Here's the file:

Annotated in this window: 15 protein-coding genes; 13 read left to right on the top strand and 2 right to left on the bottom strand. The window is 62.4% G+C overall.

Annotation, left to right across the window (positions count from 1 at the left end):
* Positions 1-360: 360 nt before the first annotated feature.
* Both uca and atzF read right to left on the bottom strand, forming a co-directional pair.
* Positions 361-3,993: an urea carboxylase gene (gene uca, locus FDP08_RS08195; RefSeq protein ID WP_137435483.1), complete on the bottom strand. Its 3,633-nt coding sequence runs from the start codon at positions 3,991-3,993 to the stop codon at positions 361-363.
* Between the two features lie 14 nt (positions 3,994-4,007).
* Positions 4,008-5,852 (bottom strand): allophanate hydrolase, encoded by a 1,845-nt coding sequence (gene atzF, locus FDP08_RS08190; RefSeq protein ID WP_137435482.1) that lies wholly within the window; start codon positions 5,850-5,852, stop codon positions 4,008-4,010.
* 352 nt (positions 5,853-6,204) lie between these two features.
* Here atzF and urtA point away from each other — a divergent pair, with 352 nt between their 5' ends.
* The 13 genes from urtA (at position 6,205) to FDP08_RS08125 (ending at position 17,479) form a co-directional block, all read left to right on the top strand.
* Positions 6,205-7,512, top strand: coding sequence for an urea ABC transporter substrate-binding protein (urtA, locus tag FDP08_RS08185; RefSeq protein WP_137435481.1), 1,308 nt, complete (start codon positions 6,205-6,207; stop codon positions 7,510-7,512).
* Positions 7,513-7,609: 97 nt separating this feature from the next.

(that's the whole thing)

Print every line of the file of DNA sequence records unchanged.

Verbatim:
Annotated in this window: 15 protein-coding genes; 13 read left to right on the top strand and 2 right to left on the bottom strand. The window is 62.4% G+C overall.

Annotation, left to right across the window (positions count from 1 at the left end):
* Positions 1-360: 360 nt before the first annotated feature.
* Both uca and atzF read right to left on the bottom strand, forming a co-directional pair.
* Positions 361-3,993: an urea carboxylase gene (gene uca, locus FDP08_RS08195; RefSeq protein ID WP_137435483.1), complete on the bottom strand. Its 3,633-nt coding sequence runs from the start codon at positions 3,991-3,993 to the stop codon at positions 361-363.
* Between the two features lie 14 nt (positions 3,994-4,007).
* Positions 4,008-5,852 (bottom strand): allophanate hydrolase, encoded by a 1,845-nt coding sequence (gene atzF, locus FDP08_RS08190; RefSeq protein ID WP_137435482.1) that lies wholly within the window; start codon positions 5,850-5,852, stop codon positions 4,008-4,010.
* 352 nt (positions 5,853-6,204) lie between these two features.
* Here atzF and urtA point away from each other — a divergent pair, with 352 nt between their 5' ends.
* The 13 genes from urtA (at position 6,205) to FDP08_RS08125 (ending at position 17,479) form a co-directional block, all read left to right on the top strand.
* Positions 6,205-7,512, top strand: coding sequence for an urea ABC transporter substrate-binding protein (urtA, locus tag FDP08_RS08185; RefSeq protein WP_137435481.1), 1,308 nt, complete (start codon positions 6,205-6,207; stop codon positions 7,510-7,512).
* Positions 7,513-7,609: 97 nt separating this feature from the next.